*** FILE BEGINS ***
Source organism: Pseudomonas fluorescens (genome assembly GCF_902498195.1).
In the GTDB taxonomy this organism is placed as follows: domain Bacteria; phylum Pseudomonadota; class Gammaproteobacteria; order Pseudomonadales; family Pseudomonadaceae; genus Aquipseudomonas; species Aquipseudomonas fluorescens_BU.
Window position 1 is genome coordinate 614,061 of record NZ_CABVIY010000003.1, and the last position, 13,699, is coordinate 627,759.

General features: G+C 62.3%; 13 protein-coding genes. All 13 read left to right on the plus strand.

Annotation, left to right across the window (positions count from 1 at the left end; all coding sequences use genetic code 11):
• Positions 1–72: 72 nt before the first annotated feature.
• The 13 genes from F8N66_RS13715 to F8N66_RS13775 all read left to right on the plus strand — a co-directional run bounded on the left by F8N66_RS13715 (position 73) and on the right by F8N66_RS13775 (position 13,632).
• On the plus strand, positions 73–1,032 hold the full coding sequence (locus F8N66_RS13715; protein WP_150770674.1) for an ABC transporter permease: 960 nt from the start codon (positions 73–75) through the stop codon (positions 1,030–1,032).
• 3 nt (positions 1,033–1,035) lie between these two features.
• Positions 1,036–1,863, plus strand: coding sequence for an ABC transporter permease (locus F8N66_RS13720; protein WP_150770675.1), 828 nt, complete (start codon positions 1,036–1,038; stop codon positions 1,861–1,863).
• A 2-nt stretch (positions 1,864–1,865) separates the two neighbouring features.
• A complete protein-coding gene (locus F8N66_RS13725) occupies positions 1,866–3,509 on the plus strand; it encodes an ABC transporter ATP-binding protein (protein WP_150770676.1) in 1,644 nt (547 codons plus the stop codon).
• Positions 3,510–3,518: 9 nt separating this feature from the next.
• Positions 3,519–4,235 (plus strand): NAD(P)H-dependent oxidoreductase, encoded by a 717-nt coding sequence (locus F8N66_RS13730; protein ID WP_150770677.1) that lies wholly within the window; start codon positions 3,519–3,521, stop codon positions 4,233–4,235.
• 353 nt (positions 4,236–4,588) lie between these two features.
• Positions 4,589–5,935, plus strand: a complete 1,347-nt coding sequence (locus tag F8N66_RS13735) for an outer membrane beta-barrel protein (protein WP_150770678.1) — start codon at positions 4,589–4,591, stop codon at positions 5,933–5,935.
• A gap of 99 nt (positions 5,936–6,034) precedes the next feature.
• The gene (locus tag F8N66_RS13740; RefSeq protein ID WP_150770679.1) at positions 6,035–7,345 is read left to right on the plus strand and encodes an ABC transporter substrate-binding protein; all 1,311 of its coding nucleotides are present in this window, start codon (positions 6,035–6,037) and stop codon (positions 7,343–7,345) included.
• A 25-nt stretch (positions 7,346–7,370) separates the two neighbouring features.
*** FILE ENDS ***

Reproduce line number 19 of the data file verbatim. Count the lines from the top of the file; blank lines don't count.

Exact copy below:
• A 25-nt stretch (positions 7,346–7,370) separates the two neighbouring features.